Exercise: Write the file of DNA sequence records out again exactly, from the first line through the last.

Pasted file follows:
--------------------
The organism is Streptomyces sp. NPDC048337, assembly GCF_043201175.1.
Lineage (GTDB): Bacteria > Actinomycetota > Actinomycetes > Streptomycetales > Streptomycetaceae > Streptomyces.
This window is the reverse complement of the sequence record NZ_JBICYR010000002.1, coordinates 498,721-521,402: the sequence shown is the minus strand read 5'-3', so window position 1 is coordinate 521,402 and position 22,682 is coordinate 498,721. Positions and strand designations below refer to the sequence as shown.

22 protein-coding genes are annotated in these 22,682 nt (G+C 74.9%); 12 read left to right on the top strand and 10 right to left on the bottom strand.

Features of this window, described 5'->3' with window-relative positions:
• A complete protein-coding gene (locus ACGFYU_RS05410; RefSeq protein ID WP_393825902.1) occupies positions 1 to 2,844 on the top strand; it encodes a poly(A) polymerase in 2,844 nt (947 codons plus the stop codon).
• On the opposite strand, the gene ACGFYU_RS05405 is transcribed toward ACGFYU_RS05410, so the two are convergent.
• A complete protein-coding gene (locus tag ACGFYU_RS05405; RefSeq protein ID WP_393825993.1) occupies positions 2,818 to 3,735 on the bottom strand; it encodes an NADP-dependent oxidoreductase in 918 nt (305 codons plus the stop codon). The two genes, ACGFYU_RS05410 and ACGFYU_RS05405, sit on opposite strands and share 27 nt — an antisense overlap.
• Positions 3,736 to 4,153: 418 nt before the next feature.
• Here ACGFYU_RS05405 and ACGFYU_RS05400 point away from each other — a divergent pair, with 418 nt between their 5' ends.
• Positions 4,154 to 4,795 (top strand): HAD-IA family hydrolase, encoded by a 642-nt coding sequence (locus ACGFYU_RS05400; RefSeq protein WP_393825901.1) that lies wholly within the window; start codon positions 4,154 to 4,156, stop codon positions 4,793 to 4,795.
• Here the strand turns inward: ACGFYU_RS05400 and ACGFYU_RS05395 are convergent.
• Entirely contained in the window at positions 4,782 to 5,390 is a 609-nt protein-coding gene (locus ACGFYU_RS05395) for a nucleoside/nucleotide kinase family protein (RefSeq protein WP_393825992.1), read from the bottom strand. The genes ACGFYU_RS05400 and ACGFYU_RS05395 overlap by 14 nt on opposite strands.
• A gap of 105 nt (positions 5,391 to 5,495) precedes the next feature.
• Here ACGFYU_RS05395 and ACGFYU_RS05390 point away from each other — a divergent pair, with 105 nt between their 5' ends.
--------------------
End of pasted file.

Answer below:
The organism is Streptomyces sp. NPDC048337, assembly GCF_043201175.1.
Lineage (GTDB): Bacteria > Actinomycetota > Actinomycetes > Streptomycetales > Streptomycetaceae > Streptomyces.
This window is the reverse complement of the sequence record NZ_JBICYR010000002.1, coordinates 498,721-521,402: the sequence shown is the minus strand read 5'-3', so window position 1 is coordinate 521,402 and position 22,682 is coordinate 498,721. Positions and strand designations below refer to the sequence as shown.

22 protein-coding genes are annotated in these 22,682 nt (G+C 74.9%); 12 read left to right on the top strand and 10 right to left on the bottom strand.

Features of this window, described 5'->3' with window-relative positions:
• A complete protein-coding gene (locus ACGFYU_RS05410; RefSeq protein ID WP_393825902.1) occupies positions 1 to 2,844 on the top strand; it encodes a poly(A) polymerase in 2,844 nt (947 codons plus the stop codon).
• On the opposite strand, the gene ACGFYU_RS05405 is transcribed toward ACGFYU_RS05410, so the two are convergent.
• A complete protein-coding gene (locus tag ACGFYU_RS05405; RefSeq protein ID WP_393825993.1) occupies positions 2,818 to 3,735 on the bottom strand; it encodes an NADP-dependent oxidoreductase in 918 nt (305 codons plus the stop codon). The two genes, ACGFYU_RS05410 and ACGFYU_RS05405, sit on opposite strands and share 27 nt — an antisense overlap.
• Positions 3,736 to 4,153: 418 nt before the next feature.
• Here ACGFYU_RS05405 and ACGFYU_RS05400 point away from each other — a divergent pair, with 418 nt between their 5' ends.
• Positions 4,154 to 4,795 (top strand): HAD-IA family hydrolase, encoded by a 642-nt coding sequence (locus ACGFYU_RS05400; RefSeq protein WP_393825901.1) that lies wholly within the window; start codon positions 4,154 to 4,156, stop codon positions 4,793 to 4,795.
• Here the strand turns inward: ACGFYU_RS05400 and ACGFYU_RS05395 are convergent.
• Entirely contained in the window at positions 4,782 to 5,390 is a 609-nt protein-coding gene (locus ACGFYU_RS05395) for a nucleoside/nucleotide kinase family protein (RefSeq protein WP_393825992.1), read from the bottom strand. The genes ACGFYU_RS05400 and ACGFYU_RS05395 overlap by 14 nt on opposite strands.
• A gap of 105 nt (positions 5,391 to 5,495) precedes the next feature.
• Here ACGFYU_RS05395 and ACGFYU_RS05390 point away from each other — a divergent pair, with 105 nt between their 5' ends.